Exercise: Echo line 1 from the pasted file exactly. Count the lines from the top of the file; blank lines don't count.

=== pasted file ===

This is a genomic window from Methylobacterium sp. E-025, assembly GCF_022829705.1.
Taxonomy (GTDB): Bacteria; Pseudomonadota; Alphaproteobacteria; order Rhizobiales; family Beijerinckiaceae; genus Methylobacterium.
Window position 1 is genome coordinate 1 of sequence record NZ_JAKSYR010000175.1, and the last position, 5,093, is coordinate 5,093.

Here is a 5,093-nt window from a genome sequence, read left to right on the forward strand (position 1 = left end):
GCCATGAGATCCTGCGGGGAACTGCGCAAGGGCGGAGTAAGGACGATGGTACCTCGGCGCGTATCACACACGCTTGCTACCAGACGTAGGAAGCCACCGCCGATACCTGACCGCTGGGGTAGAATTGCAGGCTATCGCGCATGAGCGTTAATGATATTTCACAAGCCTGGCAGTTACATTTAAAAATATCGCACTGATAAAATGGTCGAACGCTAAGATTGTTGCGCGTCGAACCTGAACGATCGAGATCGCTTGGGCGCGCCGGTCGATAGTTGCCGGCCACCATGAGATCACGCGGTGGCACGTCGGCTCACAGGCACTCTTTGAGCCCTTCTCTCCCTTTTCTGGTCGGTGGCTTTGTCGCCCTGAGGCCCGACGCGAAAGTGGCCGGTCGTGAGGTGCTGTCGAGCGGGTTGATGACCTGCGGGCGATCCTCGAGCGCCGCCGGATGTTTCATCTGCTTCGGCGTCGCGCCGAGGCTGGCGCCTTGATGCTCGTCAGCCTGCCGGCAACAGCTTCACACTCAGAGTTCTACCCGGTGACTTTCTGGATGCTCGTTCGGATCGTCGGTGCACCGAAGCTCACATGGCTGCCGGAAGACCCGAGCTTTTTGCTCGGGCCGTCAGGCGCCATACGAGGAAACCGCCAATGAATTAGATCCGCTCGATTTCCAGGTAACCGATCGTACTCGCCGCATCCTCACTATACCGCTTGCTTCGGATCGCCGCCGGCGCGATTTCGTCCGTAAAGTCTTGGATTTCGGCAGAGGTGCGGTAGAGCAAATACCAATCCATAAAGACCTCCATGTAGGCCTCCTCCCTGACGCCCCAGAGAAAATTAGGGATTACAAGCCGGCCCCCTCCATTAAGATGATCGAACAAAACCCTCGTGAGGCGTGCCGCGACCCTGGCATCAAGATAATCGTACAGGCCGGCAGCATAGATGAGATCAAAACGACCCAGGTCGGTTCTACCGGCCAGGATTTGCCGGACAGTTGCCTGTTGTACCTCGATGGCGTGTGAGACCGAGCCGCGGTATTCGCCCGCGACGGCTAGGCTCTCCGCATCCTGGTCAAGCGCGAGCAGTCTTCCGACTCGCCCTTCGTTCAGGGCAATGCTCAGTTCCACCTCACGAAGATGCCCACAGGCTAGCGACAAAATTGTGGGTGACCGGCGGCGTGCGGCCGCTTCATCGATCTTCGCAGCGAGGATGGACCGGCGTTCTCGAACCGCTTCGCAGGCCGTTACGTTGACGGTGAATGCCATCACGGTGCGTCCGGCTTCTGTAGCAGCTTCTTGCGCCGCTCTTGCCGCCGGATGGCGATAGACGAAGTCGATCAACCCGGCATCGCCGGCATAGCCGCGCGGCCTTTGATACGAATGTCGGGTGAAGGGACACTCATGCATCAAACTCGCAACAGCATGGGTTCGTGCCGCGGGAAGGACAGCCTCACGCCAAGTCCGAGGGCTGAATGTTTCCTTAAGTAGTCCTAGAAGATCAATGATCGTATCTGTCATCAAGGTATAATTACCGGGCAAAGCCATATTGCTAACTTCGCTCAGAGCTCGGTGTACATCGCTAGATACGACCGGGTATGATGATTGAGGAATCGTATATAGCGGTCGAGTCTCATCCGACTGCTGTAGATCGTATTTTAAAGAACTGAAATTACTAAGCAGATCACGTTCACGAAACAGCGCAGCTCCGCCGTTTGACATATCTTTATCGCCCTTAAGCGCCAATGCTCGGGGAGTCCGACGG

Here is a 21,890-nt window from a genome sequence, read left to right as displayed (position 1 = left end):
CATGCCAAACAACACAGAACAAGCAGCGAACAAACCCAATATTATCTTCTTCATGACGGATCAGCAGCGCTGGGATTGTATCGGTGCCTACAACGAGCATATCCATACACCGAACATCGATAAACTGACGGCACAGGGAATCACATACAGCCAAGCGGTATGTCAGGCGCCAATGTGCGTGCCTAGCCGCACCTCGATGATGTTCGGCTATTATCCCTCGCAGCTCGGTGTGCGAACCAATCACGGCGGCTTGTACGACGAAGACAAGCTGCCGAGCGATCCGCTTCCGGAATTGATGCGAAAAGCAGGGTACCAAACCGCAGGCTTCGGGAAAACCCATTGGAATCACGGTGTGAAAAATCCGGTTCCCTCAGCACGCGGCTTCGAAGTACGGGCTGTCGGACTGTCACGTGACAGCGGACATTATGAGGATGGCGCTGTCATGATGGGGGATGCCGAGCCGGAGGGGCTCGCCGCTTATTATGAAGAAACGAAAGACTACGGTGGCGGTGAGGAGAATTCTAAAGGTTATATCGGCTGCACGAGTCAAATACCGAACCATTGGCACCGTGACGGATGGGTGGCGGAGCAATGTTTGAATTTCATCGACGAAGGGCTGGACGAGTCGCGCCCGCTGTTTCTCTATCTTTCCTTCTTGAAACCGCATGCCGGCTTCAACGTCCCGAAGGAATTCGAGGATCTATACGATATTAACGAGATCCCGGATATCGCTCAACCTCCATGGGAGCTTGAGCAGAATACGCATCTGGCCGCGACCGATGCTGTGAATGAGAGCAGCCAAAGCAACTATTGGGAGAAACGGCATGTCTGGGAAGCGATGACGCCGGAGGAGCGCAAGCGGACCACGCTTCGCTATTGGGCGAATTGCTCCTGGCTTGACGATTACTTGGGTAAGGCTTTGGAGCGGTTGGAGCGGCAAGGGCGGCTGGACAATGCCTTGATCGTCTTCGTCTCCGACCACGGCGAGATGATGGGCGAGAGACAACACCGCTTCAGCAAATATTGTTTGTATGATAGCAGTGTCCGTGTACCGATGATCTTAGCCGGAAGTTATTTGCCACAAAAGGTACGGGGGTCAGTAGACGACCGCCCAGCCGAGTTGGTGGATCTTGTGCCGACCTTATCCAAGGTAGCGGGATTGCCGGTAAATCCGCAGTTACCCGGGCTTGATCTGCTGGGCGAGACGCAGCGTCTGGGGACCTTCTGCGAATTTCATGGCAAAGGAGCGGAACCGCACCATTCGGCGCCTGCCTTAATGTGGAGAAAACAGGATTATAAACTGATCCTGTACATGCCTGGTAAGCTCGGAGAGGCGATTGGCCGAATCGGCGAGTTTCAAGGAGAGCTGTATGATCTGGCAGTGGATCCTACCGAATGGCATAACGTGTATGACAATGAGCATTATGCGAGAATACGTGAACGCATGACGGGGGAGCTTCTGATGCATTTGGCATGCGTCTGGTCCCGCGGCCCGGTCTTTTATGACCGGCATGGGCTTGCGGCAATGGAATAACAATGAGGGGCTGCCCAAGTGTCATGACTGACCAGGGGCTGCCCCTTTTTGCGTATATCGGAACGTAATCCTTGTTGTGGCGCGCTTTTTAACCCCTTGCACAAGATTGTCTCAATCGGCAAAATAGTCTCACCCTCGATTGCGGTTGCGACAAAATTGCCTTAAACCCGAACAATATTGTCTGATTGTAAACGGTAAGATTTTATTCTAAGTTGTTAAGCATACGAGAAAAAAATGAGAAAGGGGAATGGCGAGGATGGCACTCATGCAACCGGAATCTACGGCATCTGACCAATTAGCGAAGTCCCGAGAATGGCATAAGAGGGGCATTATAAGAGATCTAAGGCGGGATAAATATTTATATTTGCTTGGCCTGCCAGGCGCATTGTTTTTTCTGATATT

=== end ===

This is a genomic window from Methylobacterium sp. E-025, assembly GCF_022829705.1.